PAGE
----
- page 2

But Windows XP Tablet Edition just sounds like too heavy an operating system for a device like this. How long will we have to wait for it to boot? Surely the Windows Mobile instant on model would be a more user friendly one to take.

And what, you may ask, in the real world, and not the Star Trek world, is an Ultra Mobile PC for? What niche(s) can it fill that aren’t already filled by other devices? Microsoft shares some thoughts in its video here, and Intel, also helping to drive the project forward, expresses a few ideas here. Please examine both when you’ve finished reading this, but don’t expect anything you see to knock your socks off.

When Microsoft launches a new platform it likes to announce its hardware partners. In that kind of game it’s a case of the more the merrier. Having many hardware partners is a pointer to the buying public that important players are serious about the platform. It also means more exposure in stores, more people getting a chance to see and use the kit.

How many hardware partners did Microsoft announce? Three. Asus, Samsung and Founder (a Chinese company). You can see images of the kit here.

In no case does the hardware set me alight. It looks chunky, the screens look small in their surroundings, and I am minded more of large portable media players than slim-line Star Trek do anything devices.

Of course, without hands on experience I might be getting the wrong impression. But it seems to me that there’s a bit of a gap between fantasy and reality which leaves Microsoft stuck between a rock and a hard place with the Ultra Mobile PC.

For example, real kit has to be powered, and that means the hardware needs to provide space for batteries. It also needs to accommodate a current generation screen technology, current generation hard drive storage, current generation circuitry, and so on. These factors mean that as existing technology stands, an Ultra Mobile PC can’t be half a millimetre thick.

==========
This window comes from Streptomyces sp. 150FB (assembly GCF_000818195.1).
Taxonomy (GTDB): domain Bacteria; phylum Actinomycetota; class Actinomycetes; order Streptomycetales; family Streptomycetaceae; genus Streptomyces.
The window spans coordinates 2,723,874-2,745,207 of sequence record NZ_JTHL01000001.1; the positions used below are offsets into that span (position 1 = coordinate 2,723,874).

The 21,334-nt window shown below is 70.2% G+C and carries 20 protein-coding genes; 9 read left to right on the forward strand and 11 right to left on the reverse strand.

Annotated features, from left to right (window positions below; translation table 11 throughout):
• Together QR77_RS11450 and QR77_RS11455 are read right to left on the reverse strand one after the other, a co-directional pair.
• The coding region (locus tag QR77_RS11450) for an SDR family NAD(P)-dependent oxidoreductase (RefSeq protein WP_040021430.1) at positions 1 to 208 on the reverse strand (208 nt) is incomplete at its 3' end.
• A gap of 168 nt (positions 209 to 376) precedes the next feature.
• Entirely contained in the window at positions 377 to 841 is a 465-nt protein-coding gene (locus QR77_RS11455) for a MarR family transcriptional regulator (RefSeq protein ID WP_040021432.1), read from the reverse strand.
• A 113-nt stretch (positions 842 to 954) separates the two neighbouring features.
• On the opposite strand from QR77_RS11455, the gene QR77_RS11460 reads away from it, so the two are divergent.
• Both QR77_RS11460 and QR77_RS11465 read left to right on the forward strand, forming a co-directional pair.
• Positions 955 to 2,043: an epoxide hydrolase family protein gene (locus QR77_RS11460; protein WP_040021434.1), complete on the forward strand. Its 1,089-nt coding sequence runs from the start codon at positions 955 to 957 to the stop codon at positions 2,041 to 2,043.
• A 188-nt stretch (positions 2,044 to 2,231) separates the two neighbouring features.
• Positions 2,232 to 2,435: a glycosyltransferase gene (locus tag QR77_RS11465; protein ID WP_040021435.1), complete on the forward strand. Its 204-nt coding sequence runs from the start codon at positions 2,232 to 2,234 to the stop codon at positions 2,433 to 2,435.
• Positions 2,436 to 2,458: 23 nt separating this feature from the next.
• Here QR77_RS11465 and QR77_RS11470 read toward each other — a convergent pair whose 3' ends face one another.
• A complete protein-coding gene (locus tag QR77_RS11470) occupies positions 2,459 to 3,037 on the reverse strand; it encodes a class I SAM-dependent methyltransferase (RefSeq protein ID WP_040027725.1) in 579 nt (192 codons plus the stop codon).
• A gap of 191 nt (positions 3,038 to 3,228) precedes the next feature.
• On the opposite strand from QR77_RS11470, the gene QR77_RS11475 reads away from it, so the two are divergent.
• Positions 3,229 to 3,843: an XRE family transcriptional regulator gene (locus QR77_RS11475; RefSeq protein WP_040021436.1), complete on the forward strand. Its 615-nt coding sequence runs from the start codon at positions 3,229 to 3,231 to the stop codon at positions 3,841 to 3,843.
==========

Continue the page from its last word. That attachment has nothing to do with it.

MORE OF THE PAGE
First generation kit rarely hits all the right spots, but even if points like these are ironed out down the line, and we get, for example, longer battery life and slimmer, lighter hardware, (and at a price we are prepared to pay) the Ultra Mobile PC might still end up being stuck between that rock and hard place for two very important reasons. One: to use it for data entry in any serious way you are going to need a keyboard – which adds to the bulk. Two: to carry it around you are going to need a bag or a pretty large pocket, which is a disincentive to the “carry it everywhere” ideal.

I’d love the Ultra Mobile PC to work out, so that I can live in Star Trek land, and I’m right up there at the front of the queue to get my hands on first generation devices, which will happen sooner rather than later.

But I am going into this one with eyes wide open. You never see anyone on Star Trek complaining about boot times, whingeing about not having enough RAM and so on, or cramming their device into an under-sized pocket, or rushing off to recharge batteries. But that’s just a story, and in the real world, these things matter.

comments powered by Disqus